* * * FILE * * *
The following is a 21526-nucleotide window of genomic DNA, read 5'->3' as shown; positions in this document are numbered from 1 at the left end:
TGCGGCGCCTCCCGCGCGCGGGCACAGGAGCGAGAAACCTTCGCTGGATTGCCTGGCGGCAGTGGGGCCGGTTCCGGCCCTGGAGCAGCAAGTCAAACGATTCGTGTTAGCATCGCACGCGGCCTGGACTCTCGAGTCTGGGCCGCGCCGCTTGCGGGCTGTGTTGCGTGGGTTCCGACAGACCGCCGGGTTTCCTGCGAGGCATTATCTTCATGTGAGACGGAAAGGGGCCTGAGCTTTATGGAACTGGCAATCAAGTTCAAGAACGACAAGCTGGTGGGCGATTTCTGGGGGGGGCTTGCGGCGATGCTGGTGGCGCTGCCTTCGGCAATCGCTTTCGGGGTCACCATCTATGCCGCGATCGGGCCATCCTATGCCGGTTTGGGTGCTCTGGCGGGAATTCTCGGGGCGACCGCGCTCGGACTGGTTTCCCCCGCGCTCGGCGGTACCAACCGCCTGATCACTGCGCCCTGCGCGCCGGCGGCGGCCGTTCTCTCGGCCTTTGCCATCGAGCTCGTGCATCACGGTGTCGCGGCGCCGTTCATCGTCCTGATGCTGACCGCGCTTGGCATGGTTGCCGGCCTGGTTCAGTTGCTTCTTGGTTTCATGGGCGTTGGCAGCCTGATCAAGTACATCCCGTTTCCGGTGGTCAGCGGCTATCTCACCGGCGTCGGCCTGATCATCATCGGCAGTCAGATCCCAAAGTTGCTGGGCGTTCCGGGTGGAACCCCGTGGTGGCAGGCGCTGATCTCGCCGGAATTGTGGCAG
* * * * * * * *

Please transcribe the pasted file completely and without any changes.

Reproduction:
The following is a 21526-nucleotide window of genomic DNA, read 5'->3' as shown; positions in this document are numbered from 1 at the left end:
TGCGGCGCCTCCCGCGCGCGGGCACAGGAGCGAGAAACCTTCGCTGGATTGCCTGGCGGCAGTGGGGCCGGTTCCGGCCCTGGAGCAGCAAGTCAAACGATTCGTGTTAGCATCGCACGCGGCCTGGACTCTCGAGTCTGGGCCGCGCCGCTTGCGGGCTGTGTTGCGTGGGTTCCGACAGACCGCCGGGTTTCCTGCGAGGCATTATCTTCATGTGAGACGGAAAGGGGCCTGAGCTTTATGGAACTGGCAATCAAGTTCAAGAACGACAAGCTGGTGGGCGATTTCTGGGGGGGGCTTGCGGCGATGCTGGTGGCGCTGCCTTCGGCAATCGCTTTCGGGGTCACCATCTATGCCGCGATCGGGCCATCCTATGCCGGTTTGGGTGCTCTGGCGGGAATTCTCGGGGCGACCGCGCTCGGACTGGTTTCCCCCGCGCTCGGCGGTACCAACCGCCTGATCACTGCGCCCTGCGCGCCGGCGGCGGCCGTTCTCTCGGCCTTTGCCATCGAGCTCGTGCATCACGGTGTCGCGGCGCCGTTCATCGTCCTGATGCTGACCGCGCTTGGCATGGTTGCCGGCCTGGTTCAGTTGCTTCTTGGTTTCATGGGCGTTGGCAGCCTGATCAAGTACATCCCGTTTCCGGTGGTCAGCGGCTATCTCACCGGCGTCGGCCTGATCATCATCGGCAGTCAGATCCCAAAGTTGCTGGGCGTTCCGGGTGGAACCCCGTGGTGGCAGGCGCTGATCTCGCCGGAATTGTGGCAG